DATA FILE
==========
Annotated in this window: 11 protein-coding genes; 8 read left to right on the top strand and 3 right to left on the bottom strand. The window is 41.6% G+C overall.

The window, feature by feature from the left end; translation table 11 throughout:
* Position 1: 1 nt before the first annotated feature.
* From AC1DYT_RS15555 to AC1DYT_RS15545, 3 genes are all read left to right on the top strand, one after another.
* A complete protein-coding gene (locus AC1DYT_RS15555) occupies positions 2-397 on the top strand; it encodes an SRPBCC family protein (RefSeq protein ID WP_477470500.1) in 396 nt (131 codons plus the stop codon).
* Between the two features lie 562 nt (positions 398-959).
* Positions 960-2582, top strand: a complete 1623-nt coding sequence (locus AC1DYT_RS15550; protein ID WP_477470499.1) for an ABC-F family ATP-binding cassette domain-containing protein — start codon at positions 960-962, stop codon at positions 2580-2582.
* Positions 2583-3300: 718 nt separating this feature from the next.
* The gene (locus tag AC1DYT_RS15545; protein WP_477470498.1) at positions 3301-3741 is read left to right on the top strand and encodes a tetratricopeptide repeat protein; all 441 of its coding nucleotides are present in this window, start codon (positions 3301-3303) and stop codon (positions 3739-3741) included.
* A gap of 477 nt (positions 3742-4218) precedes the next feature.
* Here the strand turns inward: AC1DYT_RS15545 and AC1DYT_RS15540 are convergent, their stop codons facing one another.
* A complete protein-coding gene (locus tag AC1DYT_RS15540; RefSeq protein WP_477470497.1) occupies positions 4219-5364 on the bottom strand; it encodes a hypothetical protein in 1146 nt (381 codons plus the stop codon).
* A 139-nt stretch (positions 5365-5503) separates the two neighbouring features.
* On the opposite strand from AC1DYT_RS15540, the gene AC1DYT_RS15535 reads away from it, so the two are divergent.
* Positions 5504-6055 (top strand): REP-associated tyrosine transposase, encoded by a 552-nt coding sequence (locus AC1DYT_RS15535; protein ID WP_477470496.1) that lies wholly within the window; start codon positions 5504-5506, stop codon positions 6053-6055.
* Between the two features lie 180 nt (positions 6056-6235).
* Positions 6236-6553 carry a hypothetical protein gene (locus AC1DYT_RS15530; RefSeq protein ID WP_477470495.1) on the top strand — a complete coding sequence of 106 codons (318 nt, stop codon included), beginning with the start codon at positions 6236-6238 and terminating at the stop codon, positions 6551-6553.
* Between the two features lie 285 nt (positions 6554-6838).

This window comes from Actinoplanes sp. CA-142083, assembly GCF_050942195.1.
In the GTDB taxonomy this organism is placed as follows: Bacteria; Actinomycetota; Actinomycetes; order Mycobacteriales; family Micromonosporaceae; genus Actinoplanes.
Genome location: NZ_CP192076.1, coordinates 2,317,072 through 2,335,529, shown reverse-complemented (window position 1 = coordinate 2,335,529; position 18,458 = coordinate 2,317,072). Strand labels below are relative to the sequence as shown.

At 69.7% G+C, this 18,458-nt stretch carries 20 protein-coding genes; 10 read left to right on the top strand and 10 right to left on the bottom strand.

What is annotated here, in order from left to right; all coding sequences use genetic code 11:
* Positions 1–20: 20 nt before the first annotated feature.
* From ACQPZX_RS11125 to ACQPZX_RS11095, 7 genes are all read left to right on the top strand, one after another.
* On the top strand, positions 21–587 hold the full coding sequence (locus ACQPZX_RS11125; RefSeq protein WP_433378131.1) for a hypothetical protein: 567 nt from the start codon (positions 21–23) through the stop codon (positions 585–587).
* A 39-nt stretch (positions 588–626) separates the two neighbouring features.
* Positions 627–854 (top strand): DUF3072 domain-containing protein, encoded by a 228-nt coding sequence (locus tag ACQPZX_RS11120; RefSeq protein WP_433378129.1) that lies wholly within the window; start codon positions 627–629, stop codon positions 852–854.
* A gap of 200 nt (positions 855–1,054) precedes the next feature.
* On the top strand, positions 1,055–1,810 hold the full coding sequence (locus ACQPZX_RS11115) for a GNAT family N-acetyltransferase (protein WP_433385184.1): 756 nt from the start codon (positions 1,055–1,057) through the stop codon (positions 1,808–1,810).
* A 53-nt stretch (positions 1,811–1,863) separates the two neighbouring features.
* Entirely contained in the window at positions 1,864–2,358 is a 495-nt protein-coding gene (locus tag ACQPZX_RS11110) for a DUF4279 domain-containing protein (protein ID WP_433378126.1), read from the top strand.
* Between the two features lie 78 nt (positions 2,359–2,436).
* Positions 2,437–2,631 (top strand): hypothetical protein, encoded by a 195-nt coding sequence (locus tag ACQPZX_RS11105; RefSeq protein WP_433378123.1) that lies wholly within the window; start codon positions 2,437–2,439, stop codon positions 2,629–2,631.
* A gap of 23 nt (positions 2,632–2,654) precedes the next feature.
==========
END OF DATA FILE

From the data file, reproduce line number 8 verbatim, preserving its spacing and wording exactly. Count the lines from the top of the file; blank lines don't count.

* Positions 2583-3300: 718 nt separating this feature from the next.